For the next 14 years, this is exactly what my Challenge teams at Masterman did. We experimented with different types of training strategies but always took full advantage of the available resources, including math modeling handbooks, judges’ commentary, practice problems, and previous winning solutions. We usually put forth both a junior and senior team so that seasoned veterans could lead preparation efforts and bring new participants up to speed. Each year, I was in awe of the students’ work, thought processes, and results.

As the contest changed over the years to allow for more sophisticated modeling and technical computing, our teams benefited from students who could write code and utilize more advanced modeling software. However, our emphasis on context and creativity remained the same. It was critical to me that my teams understood the relevance of the Challenge problem and the significance of their solutions. Students addressed the importance of their models’ real-world applications in the synopsis of their papers, and this understanding formed the basis for all subsequent modeling efforts both within and beyond the classroom.

As a result, a Masterman team received an M3 Challenge honorable mention award during 13 out of my 14 years as a coach. Only about six to eight percent of all participating teams are distinguished with any type of recognition, so this was a big deal. In 2021—my final year of teaching and coaching—our team finished in the top six as a finalist, which meant that they presented their solution at the M3 Challenge Final Event (which took place virtually due to the COVID-19 pandemic). This team’s stellar performance had a notable impact on the popularity of our math club, and membership doubled over the following year!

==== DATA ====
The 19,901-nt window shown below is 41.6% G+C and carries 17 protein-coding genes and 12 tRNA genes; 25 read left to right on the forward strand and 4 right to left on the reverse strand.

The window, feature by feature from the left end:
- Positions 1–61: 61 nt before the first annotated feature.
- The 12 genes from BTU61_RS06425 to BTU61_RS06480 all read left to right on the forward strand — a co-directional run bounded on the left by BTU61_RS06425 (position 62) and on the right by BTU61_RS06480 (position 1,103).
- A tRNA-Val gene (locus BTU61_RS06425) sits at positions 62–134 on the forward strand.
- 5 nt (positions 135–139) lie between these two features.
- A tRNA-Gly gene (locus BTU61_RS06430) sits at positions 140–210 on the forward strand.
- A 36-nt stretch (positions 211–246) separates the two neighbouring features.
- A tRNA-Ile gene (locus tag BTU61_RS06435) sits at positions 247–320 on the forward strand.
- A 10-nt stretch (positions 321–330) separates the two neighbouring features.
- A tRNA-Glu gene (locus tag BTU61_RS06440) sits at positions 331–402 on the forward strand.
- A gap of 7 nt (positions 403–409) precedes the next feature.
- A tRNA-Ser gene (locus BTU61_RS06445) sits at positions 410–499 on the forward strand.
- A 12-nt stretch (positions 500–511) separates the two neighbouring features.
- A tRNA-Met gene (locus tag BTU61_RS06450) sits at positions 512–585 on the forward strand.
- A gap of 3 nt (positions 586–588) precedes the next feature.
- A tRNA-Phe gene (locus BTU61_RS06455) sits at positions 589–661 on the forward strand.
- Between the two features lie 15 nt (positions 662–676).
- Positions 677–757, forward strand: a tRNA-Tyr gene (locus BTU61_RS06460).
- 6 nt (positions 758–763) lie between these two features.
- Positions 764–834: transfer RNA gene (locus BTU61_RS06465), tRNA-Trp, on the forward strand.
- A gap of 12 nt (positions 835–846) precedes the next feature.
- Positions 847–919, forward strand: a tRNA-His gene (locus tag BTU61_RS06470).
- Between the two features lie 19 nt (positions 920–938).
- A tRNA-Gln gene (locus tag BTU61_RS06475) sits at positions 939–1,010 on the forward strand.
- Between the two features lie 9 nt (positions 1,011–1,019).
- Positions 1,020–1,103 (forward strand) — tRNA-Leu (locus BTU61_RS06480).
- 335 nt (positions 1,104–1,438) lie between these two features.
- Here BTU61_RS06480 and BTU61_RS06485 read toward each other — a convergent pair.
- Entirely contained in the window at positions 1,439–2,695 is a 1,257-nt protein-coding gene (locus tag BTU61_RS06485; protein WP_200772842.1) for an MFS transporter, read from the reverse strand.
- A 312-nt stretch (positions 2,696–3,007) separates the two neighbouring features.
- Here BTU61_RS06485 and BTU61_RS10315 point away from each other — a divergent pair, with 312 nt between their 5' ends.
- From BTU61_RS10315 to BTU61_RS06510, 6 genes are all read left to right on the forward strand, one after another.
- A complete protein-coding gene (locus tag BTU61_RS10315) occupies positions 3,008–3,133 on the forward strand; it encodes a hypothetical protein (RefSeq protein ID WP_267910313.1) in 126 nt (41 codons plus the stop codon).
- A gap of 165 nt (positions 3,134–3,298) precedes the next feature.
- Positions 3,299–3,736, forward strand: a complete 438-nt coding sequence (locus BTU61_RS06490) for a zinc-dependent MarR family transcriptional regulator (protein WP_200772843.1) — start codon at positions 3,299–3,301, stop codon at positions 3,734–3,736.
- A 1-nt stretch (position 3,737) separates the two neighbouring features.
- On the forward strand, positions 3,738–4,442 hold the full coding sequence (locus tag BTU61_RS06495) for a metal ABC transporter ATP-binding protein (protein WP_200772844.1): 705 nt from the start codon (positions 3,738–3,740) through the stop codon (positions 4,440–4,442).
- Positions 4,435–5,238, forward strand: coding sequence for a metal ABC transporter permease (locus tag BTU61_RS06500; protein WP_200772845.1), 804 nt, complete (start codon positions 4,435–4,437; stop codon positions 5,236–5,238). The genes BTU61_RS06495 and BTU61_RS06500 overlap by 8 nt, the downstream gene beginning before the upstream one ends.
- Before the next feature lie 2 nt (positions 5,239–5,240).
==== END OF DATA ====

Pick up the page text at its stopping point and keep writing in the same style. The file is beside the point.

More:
The senior members of Julia R. Masterman Demonstration and Laboratory School’s 2021 MathWorks Math Modeling Challenge (M3 Challenge) team hold a cake that commemorates their impressive performance at an end-of-year math party in Philadelphia, Pa., in May 2021. The team finished in the top six and was honored as a finalist. From left to right: Tanay Bennur, Ethan Soloway, Tobias Beidler-Shenk, and Owen Moss. Junior team member Hayden Gold is not pictured. Photo courtesy of Kathryn Smith.

After experiencing M3 Challenge’s remarkable effect on my modeling teams firsthand, I realized that all of my students would significantly benefit from open-ended math modeling. The 14-hour M3 Challenge was invigorating and stimulating in ways that traditional mathematical problem solving was not. Every year, the junior team members were eager to compete again. Students enjoyed the opportunity to be creative and collaborative, and they appreciated the intellectual demands associated with producing mathematical models that provide reliable, robust insight into profound universal issues. M3-style modeling offers more advanced challenges that connect mathematical thinking to real-world applications; I had already incorporated content from the American Mathematics Competitions problem banks and the Art of Problem Solving curricula into my classes, and I began to introduce open-ended modeling projects as well.